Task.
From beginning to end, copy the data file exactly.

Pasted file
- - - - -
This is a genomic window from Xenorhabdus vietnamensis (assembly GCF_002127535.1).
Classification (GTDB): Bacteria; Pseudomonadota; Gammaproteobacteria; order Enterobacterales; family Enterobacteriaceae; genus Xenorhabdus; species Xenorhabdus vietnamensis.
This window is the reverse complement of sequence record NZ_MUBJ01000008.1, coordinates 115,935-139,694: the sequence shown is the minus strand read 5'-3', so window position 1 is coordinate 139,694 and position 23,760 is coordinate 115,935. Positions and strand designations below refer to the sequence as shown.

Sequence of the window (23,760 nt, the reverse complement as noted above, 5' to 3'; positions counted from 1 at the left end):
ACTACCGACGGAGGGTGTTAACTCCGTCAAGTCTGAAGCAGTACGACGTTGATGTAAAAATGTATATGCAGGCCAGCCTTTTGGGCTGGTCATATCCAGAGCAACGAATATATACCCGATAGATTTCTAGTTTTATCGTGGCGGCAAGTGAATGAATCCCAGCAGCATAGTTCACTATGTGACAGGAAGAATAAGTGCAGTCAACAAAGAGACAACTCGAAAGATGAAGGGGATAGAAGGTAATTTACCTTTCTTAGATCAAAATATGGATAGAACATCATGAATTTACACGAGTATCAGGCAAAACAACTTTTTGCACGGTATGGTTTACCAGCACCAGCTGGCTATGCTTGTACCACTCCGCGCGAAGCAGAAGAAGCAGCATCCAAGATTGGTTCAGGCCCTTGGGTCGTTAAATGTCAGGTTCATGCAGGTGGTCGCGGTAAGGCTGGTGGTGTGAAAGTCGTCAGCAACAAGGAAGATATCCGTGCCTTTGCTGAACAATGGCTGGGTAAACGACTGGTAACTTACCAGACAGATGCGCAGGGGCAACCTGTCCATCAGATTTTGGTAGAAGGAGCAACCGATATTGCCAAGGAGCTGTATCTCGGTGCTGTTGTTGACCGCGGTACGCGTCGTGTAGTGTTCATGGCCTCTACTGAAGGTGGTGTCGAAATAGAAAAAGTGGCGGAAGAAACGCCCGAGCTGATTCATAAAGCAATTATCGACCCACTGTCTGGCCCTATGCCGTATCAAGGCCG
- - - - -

This is a genomic window from Xenorhabdus vietnamensis (assembly GCF_002127535.1).
Classification (GTDB): Bacteria; Pseudomonadota; Gammaproteobacteria; order Enterobacterales; family Enterobacteriaceae; genus Xenorhabdus; species Xenorhabdus vietnamensis.
This window is the reverse complement of sequence record NZ_MUBJ01000008.1, coordinates 115,935-139,694: the sequence shown is the minus strand read 5'-3', so window position 1 is coordinate 139,694 and position 23,760 is coordinate 115,935. Positions and strand designations below refer to the sequence as shown.

Sequence of the window (23,760 nt, the reverse complement as noted above, 5' to 3'; positions counted from 1 at the left end):
ACTACCGACGGAGGGTGTTAACTCCGTCAAGTCTGAAGCAGTACGACGTTGATGTAAAAATGTATATGCAGGCCAGCCTTTTGGGCTGGTCATATCCAGAGCAACGAATATATACCCGATAGATTTCTAGTTTTATCGTGGCGGCAAGTGAATGAATCCCAGCAGCATAGTTCACTATGTGACAGGAAGAATAAGTGCAGTCAACAAAGAGACAACTCGAAAGATGAAGGGGATAGAAGGTAATTTACCTTTCTTAGATCAAAATATGGATAGAACATCATGAATTTACACGAGTATCAGGCAAAACAACTTTTTGCACGGTATGGTTTACCAGCACCAGCTGGCTATGCTTGTACCACTCCGCGCGAAGCAGAAGAAGCAGCATCCAAGATTGGTTCAGGCCCTTGGGTCGTTAAATGTCAGGTTCATGCAGGTGGTCGCGGTAAGGCTGGTGGTGTGAAAGTCGTCAGCAACAAGGAAGATATCCGTGCCTTTGCTGAACAATGGCTGGGTAAACGACTGGTAACTTACCAGACAGATGCGCAGGGGCAACCTGTCCATCAGATTTTGGTAGAAGGAGCAACCGATATTGCCAAGGAGCTGTATCTCGGTGCTGTTGTTGACCGCGGTACGCGTCGTGTAGTGTTCATGGCCTCTACTGAAGGTGGTGTCGAAATAGAAAAAGTGGCGGAAGAAACGCCCGAGCTGATTCATAAAGCAATTATCGACCCACTGTCTGGCCCTATGCCGTATCAAGGCCG